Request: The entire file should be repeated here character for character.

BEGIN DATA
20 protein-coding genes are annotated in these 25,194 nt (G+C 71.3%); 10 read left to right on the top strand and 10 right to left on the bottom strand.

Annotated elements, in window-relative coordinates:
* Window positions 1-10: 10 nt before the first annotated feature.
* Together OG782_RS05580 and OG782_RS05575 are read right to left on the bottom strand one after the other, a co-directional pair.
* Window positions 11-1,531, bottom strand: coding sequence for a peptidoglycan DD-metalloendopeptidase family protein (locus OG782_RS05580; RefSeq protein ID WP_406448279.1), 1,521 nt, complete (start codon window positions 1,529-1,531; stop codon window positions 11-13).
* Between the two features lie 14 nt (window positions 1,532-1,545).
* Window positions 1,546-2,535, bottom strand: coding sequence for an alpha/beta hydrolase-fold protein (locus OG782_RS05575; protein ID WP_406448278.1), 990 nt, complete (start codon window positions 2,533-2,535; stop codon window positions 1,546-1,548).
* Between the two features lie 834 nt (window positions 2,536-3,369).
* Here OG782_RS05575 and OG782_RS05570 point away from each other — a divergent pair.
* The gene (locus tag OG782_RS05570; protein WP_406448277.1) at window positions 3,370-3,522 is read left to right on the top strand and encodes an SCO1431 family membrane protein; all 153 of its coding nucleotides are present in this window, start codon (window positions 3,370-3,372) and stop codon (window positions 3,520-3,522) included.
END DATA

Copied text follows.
20 protein-coding genes are annotated in these 25,194 nt (G+C 71.3%); 10 read left to right on the top strand and 10 right to left on the bottom strand.

Annotated elements, in window-relative coordinates:
* Window positions 1-10: 10 nt before the first annotated feature.
* Together OG782_RS05580 and OG782_RS05575 are read right to left on the bottom strand one after the other, a co-directional pair.
* Window positions 11-1,531, bottom strand: coding sequence for a peptidoglycan DD-metalloendopeptidase family protein (locus OG782_RS05580; RefSeq protein ID WP_406448279.1), 1,521 nt, complete (start codon window positions 1,529-1,531; stop codon window positions 11-13).
* Between the two features lie 14 nt (window positions 1,532-1,545).
* Window positions 1,546-2,535, bottom strand: coding sequence for an alpha/beta hydrolase-fold protein (locus OG782_RS05575; protein ID WP_406448278.1), 990 nt, complete (start codon window positions 2,533-2,535; stop codon window positions 1,546-1,548).
* Between the two features lie 834 nt (window positions 2,536-3,369).
* Here OG782_RS05575 and OG782_RS05570 point away from each other — a divergent pair.
* The gene (locus tag OG782_RS05570; protein WP_406448277.1) at window positions 3,370-3,522 is read left to right on the top strand and encodes an SCO1431 family membrane protein; all 153 of its coding nucleotides are present in this window, start codon (window positions 3,370-3,372) and stop codon (window positions 3,520-3,522) included.